Paramedic describes "nightmare" after being spat on by abusive patient

A paramedic has described her “nightmare” after being spat on while trying to take a woman to hospital in an ambulance during a night shift.

Tracy Higginbottom, who has been a paramedic for more than 20 years, said the experience in Cornwall left her feeling “contaminated, broken and defeated”.

She spoke out after South Western Ambulance Service NHS Foundation Trust (SWASFT) revealed more than 100 staff members have been physically assaulted while on duty since the start of lockdown.

Tracy said: “Violence and aggression appear to be escalating, and is something we have to deal with as a part of our job. But I’ve never experienced anything quite like this.

“The patient had taken drugs and consumed alcohol in the community. She was out of control and vulnerable. We have a duty of care, and I was genuinely concerned for her welfare. So I decided she needed to go to hospital, even though it was an hour and a quarter away.

“It really kicked-off in the ambulance. She was swearing, kicking and spitting everywhere. It took two of us to hold the patient down to prevent her coming to harm and to prevent her damaging the ambulance.

“Afterwards I felt very distressed and traumatised. I was so determined not to allow this horrible experience stop me doing the job I love.”



Tracy decided not to press charges against the person responsible for the assault.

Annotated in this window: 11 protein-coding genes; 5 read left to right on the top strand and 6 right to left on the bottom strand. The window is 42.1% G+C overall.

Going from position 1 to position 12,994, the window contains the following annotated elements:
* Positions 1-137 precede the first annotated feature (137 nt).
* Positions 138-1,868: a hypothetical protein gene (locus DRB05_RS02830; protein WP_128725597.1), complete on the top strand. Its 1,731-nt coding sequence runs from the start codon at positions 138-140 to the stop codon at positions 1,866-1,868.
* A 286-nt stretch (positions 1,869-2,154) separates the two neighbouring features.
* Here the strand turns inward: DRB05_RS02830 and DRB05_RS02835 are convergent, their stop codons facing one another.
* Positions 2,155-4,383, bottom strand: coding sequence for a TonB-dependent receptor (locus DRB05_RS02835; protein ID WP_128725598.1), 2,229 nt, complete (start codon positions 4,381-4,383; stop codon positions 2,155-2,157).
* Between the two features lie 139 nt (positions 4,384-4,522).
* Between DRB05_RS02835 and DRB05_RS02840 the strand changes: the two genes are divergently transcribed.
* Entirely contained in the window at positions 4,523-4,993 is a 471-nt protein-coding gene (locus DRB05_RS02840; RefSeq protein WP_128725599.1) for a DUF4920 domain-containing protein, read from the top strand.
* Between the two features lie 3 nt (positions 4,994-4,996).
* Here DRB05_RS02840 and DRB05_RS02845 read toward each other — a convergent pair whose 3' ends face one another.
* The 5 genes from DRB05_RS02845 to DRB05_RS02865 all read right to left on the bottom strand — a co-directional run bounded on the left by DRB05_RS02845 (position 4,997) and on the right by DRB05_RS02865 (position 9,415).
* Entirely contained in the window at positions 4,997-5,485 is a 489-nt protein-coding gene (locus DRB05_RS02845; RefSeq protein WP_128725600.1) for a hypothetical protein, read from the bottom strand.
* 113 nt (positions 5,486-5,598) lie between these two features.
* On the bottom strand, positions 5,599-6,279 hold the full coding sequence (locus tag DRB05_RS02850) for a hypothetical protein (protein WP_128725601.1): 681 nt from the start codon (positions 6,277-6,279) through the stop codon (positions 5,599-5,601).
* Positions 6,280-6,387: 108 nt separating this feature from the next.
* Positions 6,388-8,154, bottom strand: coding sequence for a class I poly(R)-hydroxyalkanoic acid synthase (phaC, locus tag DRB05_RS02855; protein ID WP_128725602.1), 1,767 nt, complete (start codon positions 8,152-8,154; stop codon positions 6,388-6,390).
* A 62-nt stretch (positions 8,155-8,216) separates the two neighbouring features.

Jenny Winslade, SWASFT executive director of quality and clinical care, said: “We praise Tracy for her bravery and courage in speaking out about this dreadful experience. Nobody should have to face that kind of unacceptable behaviour, especially not a healthcare professional caring for a patient.



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“Sadly our people face violence and aggression every day while they are trying to protect and save our patients’ lives, which can have serious consequences on them, their families and colleagues.

“They put themselves at risk for the sake of others, and we support whatever action is necessary to protect them from harm. Please respect our people, and help them to help you.”

Ambulance staff reported 106 physical assaults by patients and other members of the public between March 23 and August 23.

They also reported 212 incidents of verbal abuse with more than one in four from callers to 999 Control Room staff.

Reported incidents include a separate spitting assault against a staff member in Bristol, which prompted a public appeal by SWASFT and Avon and Somerset Police.

Additionally, emergency care assistant Mark Walker and a police officer were spat at by a patient in Dawlish, South Devon. The offender was sentenced to 22 weeks in prison for assaulting two emergency workers and being drunk and disorderly in a public place.

A man was also jailed for 20 weeks after coughing in another paramedic’s face.

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